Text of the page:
If you let lab rats run as fast as they can for five days a week, they'll become fitter. And if you give these same rats feed containing the miraculous vegetable matter resveratrol, they'll become not even fitter still, but also faster. Researchers at the University of Alberta published an animal study that will probably change the supplement intake of racing cyclists and runners.
Small amounts of resveratrol, a simple compound, can be found in grapes, berries and peanuts. Resveratrol attracted the interests of researchers when they discovered that the compound helped simple organisms to live longer [Cell Metab. 2008 Aug;8(2):157-68.] and that it increased fat burning.
We don't know whether or not resveratrol can help people to live longer, but researchers have discovered that resveratrol imitates the effects of training and improves the glucose metabolism in humans.
Fundamental studies have shown that resveratrol can be used for weight loss because it interferes with how fat cells function – certainly in combination with quercetin, genistein, [J Nutr. 2007 Dec;137(12):2668-73.] or - better still – with both quercetin and genistein.
In animal studies resveratrol also helped to improve physical performance. It increased the rate of metabolism in dwarf lemurs and increased endurance among rats.
The researchers at the University of Alberta wondered whether supplements with resveratrol would help to improve endurance in humans.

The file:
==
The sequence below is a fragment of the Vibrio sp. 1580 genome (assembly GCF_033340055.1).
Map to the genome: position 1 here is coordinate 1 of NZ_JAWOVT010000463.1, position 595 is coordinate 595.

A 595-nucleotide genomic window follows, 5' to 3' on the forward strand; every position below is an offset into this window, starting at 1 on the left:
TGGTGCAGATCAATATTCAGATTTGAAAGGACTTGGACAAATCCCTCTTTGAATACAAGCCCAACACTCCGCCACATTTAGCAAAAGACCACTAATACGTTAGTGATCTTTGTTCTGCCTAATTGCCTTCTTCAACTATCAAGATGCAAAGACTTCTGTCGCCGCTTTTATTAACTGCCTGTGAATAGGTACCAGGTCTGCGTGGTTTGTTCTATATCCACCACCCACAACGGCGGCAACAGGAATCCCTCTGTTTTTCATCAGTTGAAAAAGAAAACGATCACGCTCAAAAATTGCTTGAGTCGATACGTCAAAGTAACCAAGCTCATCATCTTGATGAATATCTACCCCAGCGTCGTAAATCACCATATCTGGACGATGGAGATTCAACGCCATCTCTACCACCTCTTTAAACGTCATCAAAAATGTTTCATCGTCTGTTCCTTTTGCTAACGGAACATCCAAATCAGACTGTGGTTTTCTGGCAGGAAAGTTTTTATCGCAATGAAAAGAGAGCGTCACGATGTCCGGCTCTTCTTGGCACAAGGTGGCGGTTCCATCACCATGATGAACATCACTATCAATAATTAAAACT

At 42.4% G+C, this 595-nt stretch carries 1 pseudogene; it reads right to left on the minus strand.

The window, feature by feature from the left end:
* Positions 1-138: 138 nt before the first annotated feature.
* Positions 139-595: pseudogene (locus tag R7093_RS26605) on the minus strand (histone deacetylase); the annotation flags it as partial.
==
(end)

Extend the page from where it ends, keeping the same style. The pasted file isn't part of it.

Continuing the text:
For 12 weeks, the researchers gave male rats normal feed [Control] or feed with resveratrol [RESV]. The rats in the resveratrol group ate 146 mg resveratrol per kg bodyweight daily. The human equivalent of this dose is 14-23 mg per kg bodyweight. [That is probably too high. Most people can eat only a few hundred milligrams of resveratrol per day without any side effects].
Half of the rats in both groups ran almost daily on a treadmill until they were exhausted [ET]. The other half didn’t train [Sedentary].
At the end of the 12 weeks, the bodyweight of the resveratrol group was just a tiny bit lower. But the rats’ endurance had been greatly affected. The supplement with resveratrol enabled them to run for 21 percent longer and cover a greater distance.
The heart muscle worked better because of the resveratrol supplement in the feed. The ejection fraction – the amount of blood that the heart muscle pumps around with each contraction – increased.
As you can see above, the lab animals that had been given resveratrol burnt more fat when resting. The figures below show that, because of resveratrol, the animals were able to burn more glucose and more fat when they were active.
The above table shows that resveratrol makes the genes related to the fat sensor PPAR and the fat metabolism work harder. The table also shows producers of supplements how they can increase resveratrol’s ability to improve physical performance.
"These resveratrol induced adaptations are likely to contribute to the improved endurance capacity of ET rats and we conclude from these findings that dietary supplementation of resveratrol during exercise improves exercise performance beyond exercise alone", the researchers concluded. "This strategy may have clinical utility in many situations where improved physical performance needs to be augmented due to the patient’s inability to perform intense exercise."
J Physiol. 2012 Jun 1;590(Pt 11):2783-99.